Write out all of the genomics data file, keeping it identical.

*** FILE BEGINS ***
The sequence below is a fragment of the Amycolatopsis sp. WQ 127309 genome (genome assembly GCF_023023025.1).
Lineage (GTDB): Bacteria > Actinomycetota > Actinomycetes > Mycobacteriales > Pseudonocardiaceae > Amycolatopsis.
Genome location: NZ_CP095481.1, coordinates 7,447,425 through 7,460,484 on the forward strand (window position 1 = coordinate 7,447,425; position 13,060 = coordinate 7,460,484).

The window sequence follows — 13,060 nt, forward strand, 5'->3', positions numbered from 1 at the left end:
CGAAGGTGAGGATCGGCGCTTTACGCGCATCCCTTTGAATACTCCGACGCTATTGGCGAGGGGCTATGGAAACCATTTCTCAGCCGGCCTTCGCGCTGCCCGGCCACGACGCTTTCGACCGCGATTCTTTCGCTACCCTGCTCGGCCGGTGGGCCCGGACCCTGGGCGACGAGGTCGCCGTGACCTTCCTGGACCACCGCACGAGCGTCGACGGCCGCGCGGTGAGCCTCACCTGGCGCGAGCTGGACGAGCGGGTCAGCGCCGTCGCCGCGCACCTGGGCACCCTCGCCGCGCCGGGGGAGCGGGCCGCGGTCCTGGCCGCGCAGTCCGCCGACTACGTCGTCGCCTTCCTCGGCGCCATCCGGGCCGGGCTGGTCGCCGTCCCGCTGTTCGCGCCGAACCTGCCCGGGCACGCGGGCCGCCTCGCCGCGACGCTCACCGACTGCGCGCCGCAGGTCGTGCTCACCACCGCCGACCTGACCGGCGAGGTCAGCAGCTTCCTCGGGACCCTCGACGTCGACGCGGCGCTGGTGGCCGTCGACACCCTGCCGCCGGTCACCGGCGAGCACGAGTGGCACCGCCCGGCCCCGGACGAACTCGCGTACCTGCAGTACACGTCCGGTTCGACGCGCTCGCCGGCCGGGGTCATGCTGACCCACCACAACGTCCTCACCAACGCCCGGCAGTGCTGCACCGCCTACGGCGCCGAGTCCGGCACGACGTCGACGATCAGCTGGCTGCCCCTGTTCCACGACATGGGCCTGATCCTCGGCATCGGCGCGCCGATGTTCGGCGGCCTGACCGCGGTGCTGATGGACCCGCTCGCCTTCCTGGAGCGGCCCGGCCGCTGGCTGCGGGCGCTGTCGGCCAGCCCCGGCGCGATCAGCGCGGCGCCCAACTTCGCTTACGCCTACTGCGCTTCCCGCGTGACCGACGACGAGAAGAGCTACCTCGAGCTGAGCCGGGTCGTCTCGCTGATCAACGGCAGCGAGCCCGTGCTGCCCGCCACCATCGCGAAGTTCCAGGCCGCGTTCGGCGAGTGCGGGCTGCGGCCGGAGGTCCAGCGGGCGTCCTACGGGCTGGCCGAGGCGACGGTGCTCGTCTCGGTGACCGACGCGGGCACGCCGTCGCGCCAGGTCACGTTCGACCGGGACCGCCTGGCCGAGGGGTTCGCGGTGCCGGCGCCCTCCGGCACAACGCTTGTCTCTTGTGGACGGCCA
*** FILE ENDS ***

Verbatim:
The sequence below is a fragment of the Amycolatopsis sp. WQ 127309 genome (genome assembly GCF_023023025.1).
Lineage (GTDB): Bacteria > Actinomycetota > Actinomycetes > Mycobacteriales > Pseudonocardiaceae > Amycolatopsis.
Genome location: NZ_CP095481.1, coordinates 7,447,425 through 7,460,484 on the forward strand (window position 1 = coordinate 7,447,425; position 13,060 = coordinate 7,460,484).

The window sequence follows — 13,060 nt, forward strand, 5'->3', positions numbered from 1 at the left end:
CGAAGGTGAGGATCGGCGCTTTACGCGCATCCCTTTGAATACTCCGACGCTATTGGCGAGGGGCTATGGAAACCATTTCTCAGCCGGCCTTCGCGCTGCCCGGCCACGACGCTTTCGACCGCGATTCTTTCGCTACCCTGCTCGGCCGGTGGGCCCGGACCCTGGGCGACGAGGTCGCCGTGACCTTCCTGGACCACCGCACGAGCGTCGACGGCCGCGCGGTGAGCCTCACCTGGCGCGAGCTGGACGAGCGGGTCAGCGCCGTCGCCGCGCACCTGGGCACCCTCGCCGCGCCGGGGGAGCGGGCCGCGGTCCTGGCCGCGCAGTCCGCCGACTACGTCGTCGCCTTCCTCGGCGCCATCCGGGCCGGGCTGGTCGCCGTCCCGCTGTTCGCGCCGAACCTGCCCGGGCACGCGGGCCGCCTCGCCGCGACGCTCACCGACTGCGCGCCGCAGGTCGTGCTCACCACCGCCGACCTGACCGGCGAGGTCAGCAGCTTCCTCGGGACCCTCGACGTCGACGCGGCGCTGGTGGCCGTCGACACCCTGCCGCCGGTCACCGGCGAGCACGAGTGGCACCGCCCGGCCCCGGACGAACTCGCGTACCTGCAGTACACGTCCGGTTCGACGCGCTCGCCGGCCGGGGTCATGCTGACCCACCACAACGTCCTCACCAACGCCCGGCAGTGCTGCACCGCCTACGGCGCCGAGTCCGGCACGACGTCGACGATCAGCTGGCTGCCCCTGTTCCACGACATGGGCCTGATCCTCGGCATCGGCGCGCCGATGTTCGGCGGCCTGACCGCGGTGCTGATGGACCCGCTCGCCTTCCTGGAGCGGCCCGGCCGCTGGCTGCGGGCGCTGTCGGCCAGCCCCGGCGCGATCAGCGCGGCGCCCAACTTCGCTTACGCCTACTGCGCTTCCCGCGTGACCGACGACGAGAAGAGCTACCTCGAGCTGAGCCGGGTCGTCTCGCTGATCAACGGCAGCGAGCCCGTGCTGCCCGCCACCATCGCGAAGTTCCAGGCCGCGTTCGGCGAGTGCGGGCTGCGGCCGGAGGTCCAGCGGGCGTCCTACGGGCTGGCCGAGGCGACGGTGCTCGTCTCGGTGACCGACGCGGGCACGCCGTCGCGCCAGGTCACGTTCGACCGGGACCGCCTGGCCGAGGGGTTCGCGGTGCCGGCGCCCTCCGGCACAACGCTTGTCTCTTGTGGACGGCCA